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Eur J Surg Oncol. 2014 Apr;40(4):412-9. doi: 10.1016/j.ejso.2013.12.020. Epub 2014 Jan 15.

Long-term follow-up of patients with GIST undergoing metastasectomy in the era of imatinib -- analysis of prognostic factors (EORTC-STBSG collaborative study).

Author information

1
Department of Medical Oncology, West German Cancer Center, University of Duisburg-Essen, Essen, Germany. Electronic address: sebastian.bauer@uk-essen.de.
2
Maria Sklodowska-Curie Memorial Cancer Center and Institute of Oncology, Department of Soft Tissue/Bone Sarcoma and Melanoma, Warsaw, Poland.
3
Department of Surgical Oncology & Thoracic Surgery, Mannheim University Medical Center, Mannheim, Germany.
4
Department of Clinical Epidemiology and Trial Organization, Fondazione IRCCS Istituto Nazionale dei Tumori, Milan, Italy.
5
Department of Medical Oncology, Fondazione IRCCS Istituto Nazionale dei Tumori, Milan, Italy.
6
Department of Medical Oncology, West German Cancer Center, University of Duisburg-Essen, Essen, Germany.
7
Department of Medical Oncology, Netherlands Cancer Institute, Amsterdam, Netherlands.
8
Department of Surgery, Fondazione IRCCS Istituto Nazionale dei Tumori, Milan, Italy.
9
Department of General, Liver and Transplant Surgery, Medical University of Warsaw, Poland.
10
Department of General, Visceral and Transplantion Surgery, West German Cancer Center, University of Duisburg-Essen, Essen, Germany.
11
Department of Surgical Oncology, Netherlands Cancer Institute, Amsterdam, Netherlands.

Abstract

BACKGROUND:

Long-term complete remissions remain a rare exception in patients with metastatic gastrointestinal stromal tumors (GIST) treated with IM (imatinib). To date the therapeutic relevance of surgical resection of metastatic disease remains unknown except for the use in palliative intent.

PATIENTS AND METHODS:

We analyzed overall survival (OS) and progression-free survival (PFS) in consecutive patients with metastatic GIST who underwent metastasectomy and received IM therapy (n = 239).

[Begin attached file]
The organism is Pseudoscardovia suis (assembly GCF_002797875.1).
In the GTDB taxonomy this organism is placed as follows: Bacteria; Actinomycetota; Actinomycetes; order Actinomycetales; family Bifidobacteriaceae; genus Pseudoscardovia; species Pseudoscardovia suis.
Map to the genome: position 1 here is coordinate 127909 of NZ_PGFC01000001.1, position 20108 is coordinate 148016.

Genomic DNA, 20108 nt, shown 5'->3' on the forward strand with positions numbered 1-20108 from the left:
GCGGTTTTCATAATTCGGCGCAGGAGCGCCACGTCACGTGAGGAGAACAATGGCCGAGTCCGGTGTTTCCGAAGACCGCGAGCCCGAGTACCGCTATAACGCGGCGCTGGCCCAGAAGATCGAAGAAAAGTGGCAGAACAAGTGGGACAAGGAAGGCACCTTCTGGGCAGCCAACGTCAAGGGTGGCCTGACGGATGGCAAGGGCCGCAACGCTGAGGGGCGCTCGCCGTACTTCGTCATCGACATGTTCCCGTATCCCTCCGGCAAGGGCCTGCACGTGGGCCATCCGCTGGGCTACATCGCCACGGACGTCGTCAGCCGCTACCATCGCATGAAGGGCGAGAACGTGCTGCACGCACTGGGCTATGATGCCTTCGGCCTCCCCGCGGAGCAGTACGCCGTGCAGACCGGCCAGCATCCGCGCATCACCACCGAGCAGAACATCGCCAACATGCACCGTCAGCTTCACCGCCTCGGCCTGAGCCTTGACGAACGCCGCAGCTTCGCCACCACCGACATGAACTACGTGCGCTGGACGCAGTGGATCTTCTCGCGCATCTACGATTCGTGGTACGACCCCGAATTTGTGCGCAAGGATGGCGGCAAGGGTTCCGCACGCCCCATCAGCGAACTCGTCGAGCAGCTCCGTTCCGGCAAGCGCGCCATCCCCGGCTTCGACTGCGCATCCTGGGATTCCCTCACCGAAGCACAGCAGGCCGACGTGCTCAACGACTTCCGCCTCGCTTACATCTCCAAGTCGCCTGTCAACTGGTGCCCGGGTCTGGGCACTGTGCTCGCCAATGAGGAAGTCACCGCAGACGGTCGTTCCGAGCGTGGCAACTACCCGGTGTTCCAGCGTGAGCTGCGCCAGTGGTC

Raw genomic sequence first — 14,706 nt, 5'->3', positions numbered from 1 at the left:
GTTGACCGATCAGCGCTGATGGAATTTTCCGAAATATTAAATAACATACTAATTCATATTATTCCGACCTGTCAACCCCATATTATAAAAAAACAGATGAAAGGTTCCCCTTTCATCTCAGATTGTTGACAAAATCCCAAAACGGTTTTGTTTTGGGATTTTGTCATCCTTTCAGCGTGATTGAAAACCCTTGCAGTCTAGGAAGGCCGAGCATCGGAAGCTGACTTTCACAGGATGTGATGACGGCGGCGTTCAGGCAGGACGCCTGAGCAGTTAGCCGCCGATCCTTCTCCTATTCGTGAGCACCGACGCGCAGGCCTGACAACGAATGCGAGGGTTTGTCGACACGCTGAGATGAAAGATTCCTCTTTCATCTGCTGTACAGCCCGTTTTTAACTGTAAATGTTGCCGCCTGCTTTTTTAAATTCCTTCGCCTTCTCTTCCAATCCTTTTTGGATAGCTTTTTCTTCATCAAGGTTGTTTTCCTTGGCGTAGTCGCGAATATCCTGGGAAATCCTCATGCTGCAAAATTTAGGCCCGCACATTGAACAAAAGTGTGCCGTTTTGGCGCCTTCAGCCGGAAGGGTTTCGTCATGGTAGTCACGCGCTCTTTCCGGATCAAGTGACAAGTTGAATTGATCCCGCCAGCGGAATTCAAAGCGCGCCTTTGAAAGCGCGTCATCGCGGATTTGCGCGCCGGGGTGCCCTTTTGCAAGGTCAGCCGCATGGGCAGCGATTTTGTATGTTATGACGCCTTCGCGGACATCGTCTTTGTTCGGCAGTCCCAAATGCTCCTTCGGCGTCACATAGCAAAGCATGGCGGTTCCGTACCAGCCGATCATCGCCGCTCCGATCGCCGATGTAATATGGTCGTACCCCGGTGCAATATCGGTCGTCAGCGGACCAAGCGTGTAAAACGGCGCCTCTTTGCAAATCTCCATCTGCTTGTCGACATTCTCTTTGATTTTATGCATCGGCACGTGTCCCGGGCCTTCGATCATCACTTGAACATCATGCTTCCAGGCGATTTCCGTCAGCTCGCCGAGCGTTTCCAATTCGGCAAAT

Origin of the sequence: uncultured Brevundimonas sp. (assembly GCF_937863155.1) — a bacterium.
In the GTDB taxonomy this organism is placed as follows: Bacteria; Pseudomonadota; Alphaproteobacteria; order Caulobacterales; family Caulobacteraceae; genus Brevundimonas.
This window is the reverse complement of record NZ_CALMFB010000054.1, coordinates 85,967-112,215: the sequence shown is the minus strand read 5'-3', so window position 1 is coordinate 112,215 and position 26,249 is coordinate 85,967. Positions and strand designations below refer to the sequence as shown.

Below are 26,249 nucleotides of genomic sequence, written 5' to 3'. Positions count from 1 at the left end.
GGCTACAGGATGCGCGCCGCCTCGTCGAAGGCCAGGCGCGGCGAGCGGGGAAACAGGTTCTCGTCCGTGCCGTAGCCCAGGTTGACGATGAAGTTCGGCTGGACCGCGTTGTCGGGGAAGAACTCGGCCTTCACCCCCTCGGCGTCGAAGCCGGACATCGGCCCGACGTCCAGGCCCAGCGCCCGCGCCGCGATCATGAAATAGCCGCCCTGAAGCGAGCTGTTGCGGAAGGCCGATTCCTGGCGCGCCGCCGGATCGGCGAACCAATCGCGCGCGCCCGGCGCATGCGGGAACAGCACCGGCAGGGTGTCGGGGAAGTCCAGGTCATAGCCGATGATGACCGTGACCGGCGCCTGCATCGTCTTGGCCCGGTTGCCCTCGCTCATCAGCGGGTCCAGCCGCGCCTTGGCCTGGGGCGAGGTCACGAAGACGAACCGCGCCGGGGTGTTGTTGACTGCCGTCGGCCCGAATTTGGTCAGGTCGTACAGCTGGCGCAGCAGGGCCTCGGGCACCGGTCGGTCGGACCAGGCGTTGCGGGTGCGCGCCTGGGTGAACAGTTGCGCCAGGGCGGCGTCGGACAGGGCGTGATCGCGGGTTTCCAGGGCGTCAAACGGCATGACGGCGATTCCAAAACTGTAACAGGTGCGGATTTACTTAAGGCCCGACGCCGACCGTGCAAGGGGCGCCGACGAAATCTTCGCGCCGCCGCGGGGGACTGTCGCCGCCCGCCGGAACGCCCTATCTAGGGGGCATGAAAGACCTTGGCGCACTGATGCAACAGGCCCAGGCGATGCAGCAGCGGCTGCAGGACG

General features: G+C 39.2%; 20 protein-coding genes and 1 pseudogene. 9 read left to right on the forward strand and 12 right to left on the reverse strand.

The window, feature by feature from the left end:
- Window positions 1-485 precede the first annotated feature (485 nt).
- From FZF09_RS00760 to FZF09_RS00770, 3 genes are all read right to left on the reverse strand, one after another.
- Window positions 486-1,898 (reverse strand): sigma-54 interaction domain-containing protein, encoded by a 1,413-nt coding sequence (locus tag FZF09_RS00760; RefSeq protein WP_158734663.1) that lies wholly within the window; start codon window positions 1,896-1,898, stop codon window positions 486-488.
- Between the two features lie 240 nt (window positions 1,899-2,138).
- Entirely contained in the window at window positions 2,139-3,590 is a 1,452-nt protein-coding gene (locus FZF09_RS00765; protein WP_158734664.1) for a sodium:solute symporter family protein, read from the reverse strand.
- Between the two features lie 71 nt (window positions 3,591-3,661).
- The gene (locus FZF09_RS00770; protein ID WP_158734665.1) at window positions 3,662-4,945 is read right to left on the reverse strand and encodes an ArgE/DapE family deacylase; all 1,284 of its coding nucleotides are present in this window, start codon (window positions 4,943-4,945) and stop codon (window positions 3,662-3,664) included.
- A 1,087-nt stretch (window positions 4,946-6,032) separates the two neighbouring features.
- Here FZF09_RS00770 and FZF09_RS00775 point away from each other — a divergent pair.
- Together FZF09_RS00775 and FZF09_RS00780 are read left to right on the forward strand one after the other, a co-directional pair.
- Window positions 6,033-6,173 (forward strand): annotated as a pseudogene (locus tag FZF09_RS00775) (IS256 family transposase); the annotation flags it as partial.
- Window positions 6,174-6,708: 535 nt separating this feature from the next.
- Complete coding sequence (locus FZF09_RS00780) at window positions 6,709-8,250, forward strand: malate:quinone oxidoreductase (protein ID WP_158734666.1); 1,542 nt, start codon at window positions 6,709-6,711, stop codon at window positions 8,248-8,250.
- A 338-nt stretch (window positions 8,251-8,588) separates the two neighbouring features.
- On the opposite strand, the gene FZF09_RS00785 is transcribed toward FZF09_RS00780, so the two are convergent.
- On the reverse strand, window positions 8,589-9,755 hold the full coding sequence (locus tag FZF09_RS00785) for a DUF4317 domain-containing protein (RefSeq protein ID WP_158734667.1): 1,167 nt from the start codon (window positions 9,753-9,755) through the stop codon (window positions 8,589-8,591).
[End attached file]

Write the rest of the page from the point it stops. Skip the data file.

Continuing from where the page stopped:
RESULTS:

Complete resection (R0+R1) was achieved in 177 patients. Median OS was 8.7 y for R0/R1 and 5.3 y in pts with R2 resection (p = 0.0001). In the group who were in remission at time of resection median OS was not reached in the R0/R1 surgery and 5.1 y in the R2-surgery (p = 0.0001). Median time to relapse/progression after resection of residual disease was not reached in the R0/R1 and 1.9 years in the R2 group of patients, who were resected in response. No difference in mPFS was seen in patients progressing at time of surgery.

CONCLUSIONS:

Our analysis implicates possible long-term survival in patients in whom surgical complete remission can be achieved. Incomplete resection, including debulking surgery does not seem to prolong survival. Despite the retrospective character and likely selection bias, this analysis may help in decision making for surgical approaches in metastatic GIST.

KEYWORDS:

Gastrointestinal stromal tumor; Imatinib; Metastatic disease; Surgery; Survival

PMID:
24491288
DOI:
10.1016/j.ejso.2013.12.020
[Indexed for MEDLINE]

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